Ink Reviews – This is where all of my fountain pen ink reviews are posted. Expect at least one new ink review per week. My reviews include materials used, notes about the ink, passes, shading performance, a cursive writing sample, and comparison to similar or complimentary inks. My default ink reviewing pad is the Rhodia No. 16 dotPad.
Notes: This is the first Stipula ink I have tried. First impression is that there’s some really cool shading going on, especially in the Conklin’s 1.1mm stub nib. As for the color itself, I don’t know how I feel about it. It’s definitely reminding me of Rohrer & Klingner’s Alt-Goldgrun and Diamine’s Salamander. The ink performs well, but it’s slightly on the dry side. I’m not a huge fan of the color, but it’s definitely less intense than the Alt-Goldgrun, which makes it easier to read. I definitely won’t be buying a bottle, but if you’re into the color, it’s not a bad ink by any means. Thanks for reading! This ink was also part of the awesome ink sample package that Azizah at GourmetPens.com sent over a few months back – so thanks again!
Color may not be for everyone because it’s kind of ugly…
Notes: This is the blue iron gall ink offering from Rohrer & Klingner, and I think it’s pretty awesome. It’s a solid performer on all types of paper I’ve tried it with (even cheap copy paper). It’s a well-behaved ink that could be easily used as a daily driver due to it’s versatility. The ink shades wonderfully and it’s super smooth in my Lamy 2000. This particular iron gall does on lighter initially than Diamine’s Registrar’s Ink. Shading is about the same though. As with all iron gall inks, they darken up a bit as they dry, while permanently bonding with the paper in the process. I was a big fan of R&K Scabiosa (I recently bought an entire bottle), and now I can add Salix to the want list. Like all iron gall inks, try not to leave it loaded in a pen too long, as they can become corrosive over extended periods of time. I’ve never had an issue, but it’s definitely something to keep an eye on. I’m really loving this ink though, and I think I may need to add a bottle to my collection. Thanks for reading!
Notes: For the sake of your eyes, I’m writing this part of the review with a Sakura Pigma Micron. The Pelikan Highlighter ink was released with a special edition demonstrator M205 with a double broad nib. The ink isn’t that great for writing, but it looks and works awesome as a highlighter ink. I have it loaded in my Lamy Vista with a 1.5mm nib and it looks incredible inside the pen. The ink itself does tend to wash away some water-based fountain pen ink, and some gel ink too. It works great with the Pigma Micron’s pigmented ink, and it does a decent job with pigmented fountain pen inks like Sailor Kiwa Guro Nano Black. This review is a bit different from my typical ink reviews, so see the second handwritten page for how the highlighter works with a ton of different pens. I also happen to like the brightness as compared to two other green highlighters. Check the bottom picture to see how cool it looks loaded into a demonstrator. Thanks for reading!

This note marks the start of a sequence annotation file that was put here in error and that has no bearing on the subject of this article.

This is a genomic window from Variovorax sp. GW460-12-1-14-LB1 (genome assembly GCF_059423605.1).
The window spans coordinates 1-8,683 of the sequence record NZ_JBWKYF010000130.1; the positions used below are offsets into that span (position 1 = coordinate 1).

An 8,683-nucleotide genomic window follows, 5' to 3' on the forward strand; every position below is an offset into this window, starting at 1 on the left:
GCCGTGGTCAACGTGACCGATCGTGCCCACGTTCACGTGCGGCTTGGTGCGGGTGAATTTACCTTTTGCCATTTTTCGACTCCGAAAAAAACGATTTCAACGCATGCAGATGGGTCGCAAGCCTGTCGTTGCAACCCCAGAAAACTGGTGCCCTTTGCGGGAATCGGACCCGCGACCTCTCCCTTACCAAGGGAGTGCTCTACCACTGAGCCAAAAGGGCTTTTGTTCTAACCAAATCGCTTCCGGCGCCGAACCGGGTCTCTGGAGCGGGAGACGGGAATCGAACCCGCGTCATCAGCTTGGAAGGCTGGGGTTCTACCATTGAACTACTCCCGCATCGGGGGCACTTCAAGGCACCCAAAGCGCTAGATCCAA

Fun to use
Bright (!!!) green
Your eyeballs will melt if you attempt to use this for regular writing
Notes: First off, this is my second review with the Hero 9018 and it’s awesome for doing ink reviews. The variation in line width that’s obtainable with one pen/nib is great for showing off how an ink looks in different configurations. Onto the ink…all signs should say that I shouldn’t like this ink (because it’s orange) but I totally do. The great shading and burnt color bring the ink well outside of the typical range of oranges. This ink would look super great in the Kaweco ART Sport in Amber acrylic, and that’s probably where it will end up next. Practicality is questionable, but it’s a great ink that would nicely compliment a brown pen. One thing worth noting is that this ink likes to gunk up feeds and nibs when left unattended for a while. I only experienced this a little bit, but keep an eye on anything you have it in. It doesn’t appear to damage anything, but may be a bit hard to clean out. Also, huge thanks again to Azizah over at Gourmet Pens for sending over the sample!
Notes: This ink really needs to be in a flex pen or a stub nib to show off its true potential. Black Swan in Australian Roses is the more purple of the two Black Swan inks. The English Roses leans much more red than this ink does. It’s hard to see the awesome shading this ink is capable of, but instead of admitting that I should have put this in my Eversharp Symphony, I’m going to pretend I wanted to do a non-flex nib review of the ink. Definitely check out some other reviews to see what this stuff can do in a flexy nib, I’ll link some posts at the bottom of the review. In a normal nib, the ink writes a bit dry. Since it’s more than likely to be used in a wet flex nib, the dryness makes sense. In a pen that lays down a ton of ink, the slight dryness would be a welcomed characteristic. The color of the ink is nice, as is the mild shading in the Sailor medium nib. When I pushed the nib a bit on the second page of the review, you can begin to see how well the ink pools at the bottom of the downstrokes. It’s actually pretty similar to the Iroshizuku Yama-Budo if I had to compare it to anything. I prefer my purple inks dusty (ie: Akkerman Vorhoot Violet, Rohrer & Klingner Scabiosa) – but this one is definitely no dud. Thanks for reading, and enjoy the pictures!